5 Trusted Guideposts for When You Don't Know What to Do
- Jill Lynn Buteyn Author
- 2015 2 Dec
Everyone knows someone with cancer. Or depression. Or a debilitating illness. Often we’re not sure what to do or say around people who are sick or suffering. When my friend Kara Tippetts was diagnosed with breast cancer in her mid-thirties, we hadn’t known each other for very long. I didn’t have a clue what to do or how to help her. But I decided I did want to be there for her, even if cancer left me feeling clueless.
I learned a lot from watching Kara’s community rally around her while she fought cancer, and around her family after she passed. If you’re in the place I was – that confusing moment of “how do I do this?” – here are a few guidelines for what to do when you don’t know what to do.
It sounds so simple, but this is the first step we can take in being there for a friend or even acquaintance who’s fighting breast cancer—move toward them. When things are hard or uncomfortable, or maybe we don’t know someone that well, stepping toward them can be scary and leave us feeling vulnerable. But you don’t have to know what you’re doing right away. Just deciding to be there for them is the biggest hurdle to cross. Don’t run away out of fear of doing or saying the wrong thing. Make the decision that you’re in, even if you don’t know exactly what that looks like.
Keep it Simple
We often complicate things. We think our gestures need to be grand or cross continents, but that isn’t the case. Sometimes it’s the cup of coffee, the hug, the text that says, “I’m thinking of you,” that makes all the difference. Yes, some people will rock at organizing the big fundraiser (and if that’s you, go for it!), but small, simple things also matter to the heart.
When you want to help your friend or loved one, be specific in what you offer to do. If you don’t know where to start, think about your gifts. What brings you joy and might also bless your friend during their hardship? Often that tug, that idea already fighting for attention in your mind is exactly where to begin. Instead of saying, “let me know what you need,” say “I’d like to help by doing ______. Does Tuesday work for you?” This makes it easier for a friend to accept help, and when you serve within your gifting, everyone benefits.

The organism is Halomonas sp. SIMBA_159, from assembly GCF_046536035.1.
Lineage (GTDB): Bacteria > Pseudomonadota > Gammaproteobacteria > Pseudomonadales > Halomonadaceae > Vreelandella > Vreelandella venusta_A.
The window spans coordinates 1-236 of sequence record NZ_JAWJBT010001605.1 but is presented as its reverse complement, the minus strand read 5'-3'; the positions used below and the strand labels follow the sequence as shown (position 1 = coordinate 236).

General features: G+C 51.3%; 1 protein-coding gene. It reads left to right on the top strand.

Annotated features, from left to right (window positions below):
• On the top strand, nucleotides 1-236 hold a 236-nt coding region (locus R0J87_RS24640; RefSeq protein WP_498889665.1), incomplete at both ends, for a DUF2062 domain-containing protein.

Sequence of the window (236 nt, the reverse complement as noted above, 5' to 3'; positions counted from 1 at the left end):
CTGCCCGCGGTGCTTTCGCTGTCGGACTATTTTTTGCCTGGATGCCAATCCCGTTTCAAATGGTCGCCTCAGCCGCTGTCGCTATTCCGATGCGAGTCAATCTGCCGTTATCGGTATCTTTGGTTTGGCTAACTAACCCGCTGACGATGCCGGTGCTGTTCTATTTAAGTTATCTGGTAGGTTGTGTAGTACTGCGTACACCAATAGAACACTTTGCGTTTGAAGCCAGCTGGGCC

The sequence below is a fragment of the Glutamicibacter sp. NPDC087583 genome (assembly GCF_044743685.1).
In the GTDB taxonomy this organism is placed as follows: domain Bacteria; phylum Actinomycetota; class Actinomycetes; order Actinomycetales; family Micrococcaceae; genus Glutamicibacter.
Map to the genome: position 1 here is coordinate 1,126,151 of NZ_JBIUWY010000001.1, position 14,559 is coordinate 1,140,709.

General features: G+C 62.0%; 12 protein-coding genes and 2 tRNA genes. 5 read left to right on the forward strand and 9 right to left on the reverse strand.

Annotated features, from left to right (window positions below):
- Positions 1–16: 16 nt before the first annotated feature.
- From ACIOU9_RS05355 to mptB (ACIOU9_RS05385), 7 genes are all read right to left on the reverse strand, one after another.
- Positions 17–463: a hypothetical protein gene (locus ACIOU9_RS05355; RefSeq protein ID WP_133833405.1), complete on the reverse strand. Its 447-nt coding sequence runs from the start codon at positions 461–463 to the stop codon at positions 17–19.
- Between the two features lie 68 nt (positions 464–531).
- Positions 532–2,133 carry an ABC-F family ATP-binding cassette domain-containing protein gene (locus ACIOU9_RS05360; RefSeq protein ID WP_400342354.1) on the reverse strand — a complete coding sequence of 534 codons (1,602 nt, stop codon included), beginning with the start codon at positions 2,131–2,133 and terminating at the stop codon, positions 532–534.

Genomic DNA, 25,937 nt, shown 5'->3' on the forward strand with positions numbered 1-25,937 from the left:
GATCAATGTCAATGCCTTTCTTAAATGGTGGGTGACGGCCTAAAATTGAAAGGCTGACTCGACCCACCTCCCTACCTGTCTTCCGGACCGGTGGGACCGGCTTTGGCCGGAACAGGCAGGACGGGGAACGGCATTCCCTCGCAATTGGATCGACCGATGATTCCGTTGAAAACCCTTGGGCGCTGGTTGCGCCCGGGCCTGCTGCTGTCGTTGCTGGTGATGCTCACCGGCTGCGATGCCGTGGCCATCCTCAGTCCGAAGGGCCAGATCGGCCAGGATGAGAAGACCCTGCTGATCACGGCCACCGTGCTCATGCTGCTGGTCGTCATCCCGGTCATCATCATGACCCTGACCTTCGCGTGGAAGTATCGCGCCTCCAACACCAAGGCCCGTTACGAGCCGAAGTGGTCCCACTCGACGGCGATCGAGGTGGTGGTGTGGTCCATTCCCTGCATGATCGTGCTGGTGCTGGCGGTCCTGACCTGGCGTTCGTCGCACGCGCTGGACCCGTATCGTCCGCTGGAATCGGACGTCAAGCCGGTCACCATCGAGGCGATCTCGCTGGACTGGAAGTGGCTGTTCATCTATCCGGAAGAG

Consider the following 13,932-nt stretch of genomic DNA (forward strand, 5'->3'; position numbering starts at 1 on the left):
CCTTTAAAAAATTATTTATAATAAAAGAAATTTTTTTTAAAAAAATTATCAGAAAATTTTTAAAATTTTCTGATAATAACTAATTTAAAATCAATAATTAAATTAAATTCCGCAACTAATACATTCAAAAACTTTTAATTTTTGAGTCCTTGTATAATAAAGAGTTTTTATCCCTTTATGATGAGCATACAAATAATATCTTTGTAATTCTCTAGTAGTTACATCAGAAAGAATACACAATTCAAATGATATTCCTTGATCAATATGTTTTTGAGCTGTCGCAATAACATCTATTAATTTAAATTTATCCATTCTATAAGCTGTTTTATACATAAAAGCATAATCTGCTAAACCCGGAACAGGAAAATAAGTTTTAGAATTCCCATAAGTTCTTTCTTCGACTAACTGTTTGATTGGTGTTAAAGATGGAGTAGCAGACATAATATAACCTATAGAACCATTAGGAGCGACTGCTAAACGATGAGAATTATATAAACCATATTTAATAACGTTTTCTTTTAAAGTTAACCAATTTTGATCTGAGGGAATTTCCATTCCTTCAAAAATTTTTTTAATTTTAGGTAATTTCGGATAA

Be a Good Listener
When our people are telling us about their hardship, it’s hard not to want to help… and fix. But most of the time, they aren’t asking for this input. Often they just need someone who’s willing to listen and let them vent about what’s going on. Try to listen without letting your mind spin regarding what you want to say next about fixing their suffering.
Keep Including Them
Many times when we know our friend is sick or hurting, we assume that they don’t have the time or energy to be with friends or attend an event. This might be true—maybe they can’t fathom doing one more thing—but we can still give them the choice. Keep inviting them and don’t leave them out. At the same time, we need to be gracious if they need to say no. This is about showing them they are still loved, appreciated and noticed.
I’d love to tell you I did all of these things right as a friend surrounding Kara, but I didn’t. I made plenty of mistakes. In fact, sometimes that’s how I learned—by doing it wrong first. Hopefully these tools will give you the confidence to lean toward a friend instead of away, and to enter into the blessing of doing community together.
Jill Lynn Buteyn is the co-author of Just Show Up: the Dance of Walking Through Suffering Together, written with the late Kara Tippetts. Buteyn is also the author of Falling for Texas, an inspirational novel, and a recipient of the ACFW Genesis Award for her fiction work. Buteyn lives near the beautiful Rocky Mountains with her husband and two children.